On 11 February, Vice President Omar Suleiman announced that Mubarak would be
stepping down as president and turning power over to the Supreme Council of the Armed
Forces. Suleiman said Mubarak had handed power to the high command of the armed
forces. Officials say Mubarak has already left Cairo and is in the Red Sea resort of Sharm
el-Sheikh where he has a residence.


History of the Problem

       Egypt is a republic under a semi-emergency law since 1967, after the 6 Day War.
Under that law, police have wide powers, constitutional rights are suspended and


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censorship is legal. The law clearly restricts any non-governmental political activity: street
demonstrations, unauthorized political organizations, and financial donations are formally
banned unregistered. The Mubarak government has cited the threat of terrorism in order
to extend the emergency law, claiming that opposition groups like the Muslim
Brotherhood could come into power in Egypt if the current government did not forget
parliamentary elections and suppressed the group through actions allowed under
emergency law. Human rights organizations estimate that in 2010 some 5 000 to 10 000
people were arrested in the long term without charge or trial, and that the 1990 figure of
those arrested was more than 20 000. Under the state of emergency, the government has
the right to imprison people indefinitely and without any reason.


       The internal Political corruption in the Ministry of Interior of the Mubarak
administration has increased dramatically because of the increased power over the
institutional system. The rise of powerful businesspeople in the ruling party and the
People's Assembly has led to a great distrust of the population during the tenure of Prime
Minister Ahmed Nazif. A good example is Ahmed Mezz its monopoly in the steel industry
in        Egypt         to        control         60%            of     market         share.
In 2010, Transparency International's Corruption Perceptions Index, ranked Egypt at the
site 98, with a score of 3.1, based this on the level of corruption in government and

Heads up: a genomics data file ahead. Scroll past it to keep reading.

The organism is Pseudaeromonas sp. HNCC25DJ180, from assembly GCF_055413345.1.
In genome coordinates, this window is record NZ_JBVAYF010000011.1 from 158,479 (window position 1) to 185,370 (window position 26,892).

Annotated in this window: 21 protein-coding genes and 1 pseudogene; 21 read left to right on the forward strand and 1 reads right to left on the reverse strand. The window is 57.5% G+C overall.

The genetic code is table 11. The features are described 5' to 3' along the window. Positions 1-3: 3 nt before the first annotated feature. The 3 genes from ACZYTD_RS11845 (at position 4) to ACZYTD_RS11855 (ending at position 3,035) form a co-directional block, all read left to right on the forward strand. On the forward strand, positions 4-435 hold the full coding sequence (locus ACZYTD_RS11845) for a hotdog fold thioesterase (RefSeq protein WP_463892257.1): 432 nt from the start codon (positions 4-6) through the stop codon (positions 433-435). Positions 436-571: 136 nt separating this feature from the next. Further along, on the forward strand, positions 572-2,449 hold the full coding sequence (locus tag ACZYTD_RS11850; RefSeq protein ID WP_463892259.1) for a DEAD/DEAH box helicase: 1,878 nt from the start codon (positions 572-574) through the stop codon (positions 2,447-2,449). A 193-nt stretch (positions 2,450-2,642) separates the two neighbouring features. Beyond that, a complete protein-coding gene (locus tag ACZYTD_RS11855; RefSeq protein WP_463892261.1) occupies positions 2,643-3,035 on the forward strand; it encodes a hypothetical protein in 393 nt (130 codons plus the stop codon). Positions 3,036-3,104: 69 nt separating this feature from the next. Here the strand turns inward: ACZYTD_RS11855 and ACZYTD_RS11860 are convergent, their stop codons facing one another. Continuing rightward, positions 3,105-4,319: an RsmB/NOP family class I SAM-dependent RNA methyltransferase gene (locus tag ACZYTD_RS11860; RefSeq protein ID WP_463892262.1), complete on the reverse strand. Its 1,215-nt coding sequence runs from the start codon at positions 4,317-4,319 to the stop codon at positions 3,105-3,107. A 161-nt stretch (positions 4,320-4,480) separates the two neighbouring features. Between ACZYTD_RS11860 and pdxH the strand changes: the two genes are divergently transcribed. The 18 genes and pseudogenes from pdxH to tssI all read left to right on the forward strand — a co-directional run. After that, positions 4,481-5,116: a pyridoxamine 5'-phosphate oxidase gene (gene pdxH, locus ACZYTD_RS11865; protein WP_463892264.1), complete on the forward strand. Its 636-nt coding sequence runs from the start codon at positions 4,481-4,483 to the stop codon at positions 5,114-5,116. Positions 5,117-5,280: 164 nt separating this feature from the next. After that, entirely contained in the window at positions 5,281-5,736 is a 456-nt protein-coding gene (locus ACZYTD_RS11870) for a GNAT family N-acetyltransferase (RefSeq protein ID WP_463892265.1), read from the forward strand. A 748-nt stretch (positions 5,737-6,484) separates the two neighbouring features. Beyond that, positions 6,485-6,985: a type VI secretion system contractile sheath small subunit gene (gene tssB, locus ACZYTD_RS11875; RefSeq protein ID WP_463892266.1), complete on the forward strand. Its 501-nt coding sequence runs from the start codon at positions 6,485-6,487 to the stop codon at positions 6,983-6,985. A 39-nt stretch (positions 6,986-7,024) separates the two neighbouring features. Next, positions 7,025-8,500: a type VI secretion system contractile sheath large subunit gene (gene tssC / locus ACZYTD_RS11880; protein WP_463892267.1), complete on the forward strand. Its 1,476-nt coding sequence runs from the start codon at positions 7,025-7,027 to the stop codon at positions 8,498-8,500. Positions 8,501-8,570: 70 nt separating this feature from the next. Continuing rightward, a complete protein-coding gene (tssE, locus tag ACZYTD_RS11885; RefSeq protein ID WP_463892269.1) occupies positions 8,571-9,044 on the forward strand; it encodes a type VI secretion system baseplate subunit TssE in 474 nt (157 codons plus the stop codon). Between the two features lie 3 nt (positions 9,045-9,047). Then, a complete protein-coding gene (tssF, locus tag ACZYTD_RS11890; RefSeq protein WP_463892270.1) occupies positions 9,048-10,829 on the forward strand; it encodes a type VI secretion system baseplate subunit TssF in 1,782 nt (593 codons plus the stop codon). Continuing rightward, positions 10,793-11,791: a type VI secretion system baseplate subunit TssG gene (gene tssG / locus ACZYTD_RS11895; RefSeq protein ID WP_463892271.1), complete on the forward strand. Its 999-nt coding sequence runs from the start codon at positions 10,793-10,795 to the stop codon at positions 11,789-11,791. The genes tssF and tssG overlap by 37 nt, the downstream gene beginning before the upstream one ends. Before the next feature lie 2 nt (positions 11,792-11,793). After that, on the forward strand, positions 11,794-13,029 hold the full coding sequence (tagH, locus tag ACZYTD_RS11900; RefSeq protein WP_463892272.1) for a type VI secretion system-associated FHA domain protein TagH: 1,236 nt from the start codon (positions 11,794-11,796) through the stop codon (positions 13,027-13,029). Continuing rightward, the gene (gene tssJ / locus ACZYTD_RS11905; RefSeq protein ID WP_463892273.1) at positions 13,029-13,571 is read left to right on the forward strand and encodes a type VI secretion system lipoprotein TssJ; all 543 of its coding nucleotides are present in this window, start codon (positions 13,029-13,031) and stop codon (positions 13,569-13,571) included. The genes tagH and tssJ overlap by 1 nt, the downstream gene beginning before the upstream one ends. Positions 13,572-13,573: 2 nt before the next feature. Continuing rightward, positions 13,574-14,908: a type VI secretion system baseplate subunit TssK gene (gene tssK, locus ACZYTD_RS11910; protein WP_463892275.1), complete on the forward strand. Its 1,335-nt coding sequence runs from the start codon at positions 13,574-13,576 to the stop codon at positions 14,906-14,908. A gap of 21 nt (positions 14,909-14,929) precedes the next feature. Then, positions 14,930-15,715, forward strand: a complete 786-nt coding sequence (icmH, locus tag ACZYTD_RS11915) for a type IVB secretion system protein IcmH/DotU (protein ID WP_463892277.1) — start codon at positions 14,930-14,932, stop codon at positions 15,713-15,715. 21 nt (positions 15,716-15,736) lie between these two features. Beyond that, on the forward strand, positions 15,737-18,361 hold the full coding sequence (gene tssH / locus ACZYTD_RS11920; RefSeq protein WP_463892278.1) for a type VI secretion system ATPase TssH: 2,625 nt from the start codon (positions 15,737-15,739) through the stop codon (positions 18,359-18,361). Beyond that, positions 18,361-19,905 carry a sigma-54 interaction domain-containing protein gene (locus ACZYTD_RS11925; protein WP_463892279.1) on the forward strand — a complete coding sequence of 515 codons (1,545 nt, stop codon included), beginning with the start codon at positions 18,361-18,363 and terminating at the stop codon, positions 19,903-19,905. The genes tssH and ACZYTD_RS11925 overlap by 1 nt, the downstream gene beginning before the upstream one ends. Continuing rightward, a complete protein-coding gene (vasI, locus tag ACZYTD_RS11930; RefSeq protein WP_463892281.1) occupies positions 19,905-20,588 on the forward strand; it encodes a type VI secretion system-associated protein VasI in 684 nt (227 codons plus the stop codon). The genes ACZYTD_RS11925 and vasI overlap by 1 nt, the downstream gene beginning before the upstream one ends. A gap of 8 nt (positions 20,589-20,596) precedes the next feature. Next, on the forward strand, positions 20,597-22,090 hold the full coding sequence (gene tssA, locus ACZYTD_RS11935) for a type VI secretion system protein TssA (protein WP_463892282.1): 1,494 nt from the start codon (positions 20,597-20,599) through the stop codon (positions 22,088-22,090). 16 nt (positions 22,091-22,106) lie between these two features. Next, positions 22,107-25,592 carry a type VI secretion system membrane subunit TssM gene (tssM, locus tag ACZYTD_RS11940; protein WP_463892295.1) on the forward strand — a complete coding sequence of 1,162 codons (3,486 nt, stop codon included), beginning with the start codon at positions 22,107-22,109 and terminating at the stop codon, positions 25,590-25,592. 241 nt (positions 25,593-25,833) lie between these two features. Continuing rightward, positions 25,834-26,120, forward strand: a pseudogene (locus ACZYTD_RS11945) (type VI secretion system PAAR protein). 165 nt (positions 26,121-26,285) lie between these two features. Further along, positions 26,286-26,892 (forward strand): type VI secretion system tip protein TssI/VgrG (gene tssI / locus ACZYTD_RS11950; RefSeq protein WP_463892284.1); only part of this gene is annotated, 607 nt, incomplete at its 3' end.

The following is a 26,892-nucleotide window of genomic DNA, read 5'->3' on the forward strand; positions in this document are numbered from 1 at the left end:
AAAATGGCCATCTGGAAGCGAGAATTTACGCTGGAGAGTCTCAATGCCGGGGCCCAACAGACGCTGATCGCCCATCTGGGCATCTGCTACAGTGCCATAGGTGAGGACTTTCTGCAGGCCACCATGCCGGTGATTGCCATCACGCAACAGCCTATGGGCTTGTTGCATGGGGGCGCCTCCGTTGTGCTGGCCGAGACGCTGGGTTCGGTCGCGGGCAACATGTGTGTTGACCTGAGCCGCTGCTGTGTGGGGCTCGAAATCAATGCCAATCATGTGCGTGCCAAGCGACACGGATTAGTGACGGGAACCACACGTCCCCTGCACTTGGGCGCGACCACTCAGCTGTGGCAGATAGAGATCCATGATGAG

business 10.0 being the absence of corruption and 0.0 the total of extreme corruption.
This problem has created discontent and anger in the Egyptian population.


       The explosion of the population in 1950 was about 20 million and by 1980 was
about 44 million in 2009 reached 83 million inhabitants. The majority of Egyptians live on
the banks of the Nile River in an area of 40 000 km ², the only fertile area of the country.
The emerging crisis of overpopulation has caused problems of poverty, health, education
and housing, as well as a reduction of fertile land available.




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Current Situation

         On January 25, 2011, in Egypt, several protests took place in the cities of Cairo,
Alexandria, Suez and Ismailia. These protests were called by reason of the trouble that
was generated in the Egyptian people about the deplorable living conditions where he
was. The focus of these protests was the resignation and departure of Egyptian President
Hosni Mubarak, who had more than 30 years in power. About 15 000 people protested in
Tahrir Square in Cairo, where the police acted trying to repel the protesters. The Egyptian
government immediately reacted by blaming the Muslim Brotherhood group to lead in this
series of protests against him. This day was known as "The Day of Wrath."


         The Protestants claimed that the protests would continue until the president
resigned. Since that time several protests were called by social networks (Facebook and